A father passionate about the game, and a son named after his academy. Cricket was the natural path for Abhimanyu. Easwaran did everything he could to facilitate his son’s passion; he took him to different cities before fixing on Kolkata, leaving his 10-year-old son to pursue his career there.
Abhimanyu lived away from his family and with his coach Nirmal Sengupta in a place close to the Bengal capital.
“My dad has been the biggest motivator and biggest critic. He has been the biggest support in my cricket life till now. He used to come for a few games every year, but mostly he wasn’t there when I was in Calcutta," he says. “It looks difficult when you see it from another angle, but for me, the love for the game was so much that… obviously there was a thing that I was away from my parents, but we used to practice in the morning and then again in the evening. Then our coach used to make us study in the evening as well, just to make sure we study a little.
“There was hardly any time to do much, the love for the game kept me going. Playing 3 hours in the morning and 3 hours in the evening made me feel great, so I was happy just being able to play so much cricket. And being able to play so many tournaments… it made it so much easier for me."
The rise was rapid, which took a major step with a first-class debut in 2013 as an 18-year-old. In five years’ time, he had his biggest season, catapulting him to the top.
“Just being able to score so consistently in first-class cricket and India A team gave me a lot of confidence. It made me believe that I was a much-improved cricketer because of the consistency. Made me feel a better player," he says.
The bigger steps kept coming. He got a chance to observe Virat Kohli and co prepare for Test matches against England recently.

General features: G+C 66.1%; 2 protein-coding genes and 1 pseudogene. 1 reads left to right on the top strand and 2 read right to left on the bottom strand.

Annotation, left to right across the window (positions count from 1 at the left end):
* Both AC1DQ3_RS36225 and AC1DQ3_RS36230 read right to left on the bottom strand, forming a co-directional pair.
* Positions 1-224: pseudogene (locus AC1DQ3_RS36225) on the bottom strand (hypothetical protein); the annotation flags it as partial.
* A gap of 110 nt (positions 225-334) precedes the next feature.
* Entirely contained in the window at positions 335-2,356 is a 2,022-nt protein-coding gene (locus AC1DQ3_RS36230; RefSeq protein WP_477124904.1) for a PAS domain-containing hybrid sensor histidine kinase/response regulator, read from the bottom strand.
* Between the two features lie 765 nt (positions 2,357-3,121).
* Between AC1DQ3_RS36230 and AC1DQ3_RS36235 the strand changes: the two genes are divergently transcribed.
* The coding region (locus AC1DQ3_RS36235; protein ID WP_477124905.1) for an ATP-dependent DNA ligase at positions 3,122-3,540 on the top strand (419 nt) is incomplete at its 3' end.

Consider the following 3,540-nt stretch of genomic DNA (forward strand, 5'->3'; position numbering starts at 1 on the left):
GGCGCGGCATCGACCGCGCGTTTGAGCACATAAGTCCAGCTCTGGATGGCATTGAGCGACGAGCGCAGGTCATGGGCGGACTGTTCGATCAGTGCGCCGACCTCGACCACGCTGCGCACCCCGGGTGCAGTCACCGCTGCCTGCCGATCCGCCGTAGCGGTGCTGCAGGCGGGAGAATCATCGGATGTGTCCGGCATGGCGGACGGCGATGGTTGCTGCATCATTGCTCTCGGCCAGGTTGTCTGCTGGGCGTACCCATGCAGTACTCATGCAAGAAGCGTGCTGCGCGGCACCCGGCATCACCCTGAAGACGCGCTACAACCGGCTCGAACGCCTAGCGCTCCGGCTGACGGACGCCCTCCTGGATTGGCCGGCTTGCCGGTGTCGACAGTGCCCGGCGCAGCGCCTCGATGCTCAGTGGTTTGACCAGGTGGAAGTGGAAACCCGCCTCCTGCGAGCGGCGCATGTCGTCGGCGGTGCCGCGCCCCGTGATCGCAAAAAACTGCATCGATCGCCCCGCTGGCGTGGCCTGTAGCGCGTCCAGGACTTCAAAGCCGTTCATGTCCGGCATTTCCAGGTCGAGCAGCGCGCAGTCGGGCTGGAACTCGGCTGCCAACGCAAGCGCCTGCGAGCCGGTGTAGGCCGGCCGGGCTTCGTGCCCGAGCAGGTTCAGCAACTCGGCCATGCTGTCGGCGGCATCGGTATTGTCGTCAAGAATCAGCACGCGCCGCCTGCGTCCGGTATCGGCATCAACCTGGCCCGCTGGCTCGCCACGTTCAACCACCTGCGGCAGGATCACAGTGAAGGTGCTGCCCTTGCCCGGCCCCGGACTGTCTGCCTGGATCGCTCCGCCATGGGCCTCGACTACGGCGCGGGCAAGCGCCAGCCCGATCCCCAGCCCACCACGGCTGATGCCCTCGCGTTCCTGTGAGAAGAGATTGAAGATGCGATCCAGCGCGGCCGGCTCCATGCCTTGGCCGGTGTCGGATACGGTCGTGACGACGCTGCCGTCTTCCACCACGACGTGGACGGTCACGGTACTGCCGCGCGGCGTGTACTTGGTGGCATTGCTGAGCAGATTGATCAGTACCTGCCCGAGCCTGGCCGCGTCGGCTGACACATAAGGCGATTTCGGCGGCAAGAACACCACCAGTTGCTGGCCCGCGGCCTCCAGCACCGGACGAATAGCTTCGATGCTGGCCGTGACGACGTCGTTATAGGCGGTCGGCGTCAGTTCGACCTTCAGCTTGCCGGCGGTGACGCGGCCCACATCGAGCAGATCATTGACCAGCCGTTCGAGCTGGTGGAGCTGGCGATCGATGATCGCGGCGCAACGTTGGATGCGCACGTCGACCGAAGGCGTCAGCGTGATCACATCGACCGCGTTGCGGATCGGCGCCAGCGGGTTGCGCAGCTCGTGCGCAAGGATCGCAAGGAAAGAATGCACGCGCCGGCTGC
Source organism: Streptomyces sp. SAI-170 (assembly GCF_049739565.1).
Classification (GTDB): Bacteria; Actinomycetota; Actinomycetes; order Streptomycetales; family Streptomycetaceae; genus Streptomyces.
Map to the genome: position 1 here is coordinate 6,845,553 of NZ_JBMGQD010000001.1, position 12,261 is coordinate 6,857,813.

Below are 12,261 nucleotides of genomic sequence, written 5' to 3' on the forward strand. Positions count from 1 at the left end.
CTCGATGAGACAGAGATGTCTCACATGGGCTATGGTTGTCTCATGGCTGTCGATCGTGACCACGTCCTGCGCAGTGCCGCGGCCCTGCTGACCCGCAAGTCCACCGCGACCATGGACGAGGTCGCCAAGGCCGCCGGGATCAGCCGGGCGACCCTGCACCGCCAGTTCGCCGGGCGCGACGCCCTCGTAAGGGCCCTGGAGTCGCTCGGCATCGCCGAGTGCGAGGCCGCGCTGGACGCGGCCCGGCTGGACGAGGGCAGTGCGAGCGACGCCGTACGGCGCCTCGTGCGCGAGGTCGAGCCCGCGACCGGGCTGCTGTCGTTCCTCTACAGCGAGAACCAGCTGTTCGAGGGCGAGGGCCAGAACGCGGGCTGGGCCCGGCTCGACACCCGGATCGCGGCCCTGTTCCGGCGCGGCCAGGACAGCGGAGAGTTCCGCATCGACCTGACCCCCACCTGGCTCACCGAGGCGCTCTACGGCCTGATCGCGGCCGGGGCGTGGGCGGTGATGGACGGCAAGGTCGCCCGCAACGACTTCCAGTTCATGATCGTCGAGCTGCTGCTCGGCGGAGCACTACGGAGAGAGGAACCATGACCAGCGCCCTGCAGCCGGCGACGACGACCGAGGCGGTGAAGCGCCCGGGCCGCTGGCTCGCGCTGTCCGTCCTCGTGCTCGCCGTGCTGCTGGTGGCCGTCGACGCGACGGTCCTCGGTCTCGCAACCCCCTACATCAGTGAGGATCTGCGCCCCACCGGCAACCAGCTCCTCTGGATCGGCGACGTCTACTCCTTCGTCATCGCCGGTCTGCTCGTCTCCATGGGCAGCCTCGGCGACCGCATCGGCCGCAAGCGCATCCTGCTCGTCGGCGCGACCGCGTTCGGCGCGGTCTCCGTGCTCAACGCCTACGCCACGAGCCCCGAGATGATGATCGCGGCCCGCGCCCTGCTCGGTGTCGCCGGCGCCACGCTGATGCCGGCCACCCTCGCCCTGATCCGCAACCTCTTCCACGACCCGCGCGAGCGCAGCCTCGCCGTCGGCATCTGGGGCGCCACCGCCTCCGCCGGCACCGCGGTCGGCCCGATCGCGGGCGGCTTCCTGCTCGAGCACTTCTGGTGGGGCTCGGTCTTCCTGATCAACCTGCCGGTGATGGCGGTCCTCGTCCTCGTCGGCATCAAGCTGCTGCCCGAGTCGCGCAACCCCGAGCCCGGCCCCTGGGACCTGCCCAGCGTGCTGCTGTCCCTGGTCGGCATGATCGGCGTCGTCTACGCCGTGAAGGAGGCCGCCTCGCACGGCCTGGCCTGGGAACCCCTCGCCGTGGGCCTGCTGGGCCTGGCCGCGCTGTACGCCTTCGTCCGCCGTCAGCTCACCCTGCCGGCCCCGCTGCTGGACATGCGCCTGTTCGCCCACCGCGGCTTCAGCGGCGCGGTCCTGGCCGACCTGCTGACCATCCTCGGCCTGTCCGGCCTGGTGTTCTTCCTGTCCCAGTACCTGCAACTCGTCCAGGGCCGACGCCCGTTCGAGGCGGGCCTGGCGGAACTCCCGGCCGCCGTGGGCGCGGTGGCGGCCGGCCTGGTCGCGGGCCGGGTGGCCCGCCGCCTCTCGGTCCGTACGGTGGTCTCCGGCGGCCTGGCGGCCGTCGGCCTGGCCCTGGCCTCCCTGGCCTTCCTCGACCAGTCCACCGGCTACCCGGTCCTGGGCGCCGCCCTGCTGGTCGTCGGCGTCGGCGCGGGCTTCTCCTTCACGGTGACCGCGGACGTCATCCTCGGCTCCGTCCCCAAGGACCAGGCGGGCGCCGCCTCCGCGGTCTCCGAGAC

“We only see Tests on TV, but being able to see Kohli, Rahane, and Pujara prepare for a Test was good. The intensity they had at practice, it was like a match," he says.
“I had interactions with everybody. Not long interactions, they were short but that gave me a lot of confidence. Because when a Ravi Shastri or anybody from the support staff or a Virat Kohli talks to you, it gives you confidence. That was really motivating."
Having impressed them, he now has another chance in the form of the England tour. He isn’t in the original squad, but given the way things went in Australia, you just never know. Abhimanyu knows that and is preparing for any such situation at the academy he shares his name with.
“For now, my mindset is to be ready for every opportunity I get. So I just want to prepare the best I can, keep learning every day I am with the team. Pick up clues of what can be done, English conditions, and just things that could help me when I get my opportunity. Getting a chance or not is not in my hands but if I could just come back a better player, I’ll be happy.
“I’m trying to bat with a red ball. I’ve been playing a lot of white-ball cricket recently. Trying to simulate English conditions. Not easy, but batting early in the morning with new balls on green wickets. These are things which I can control."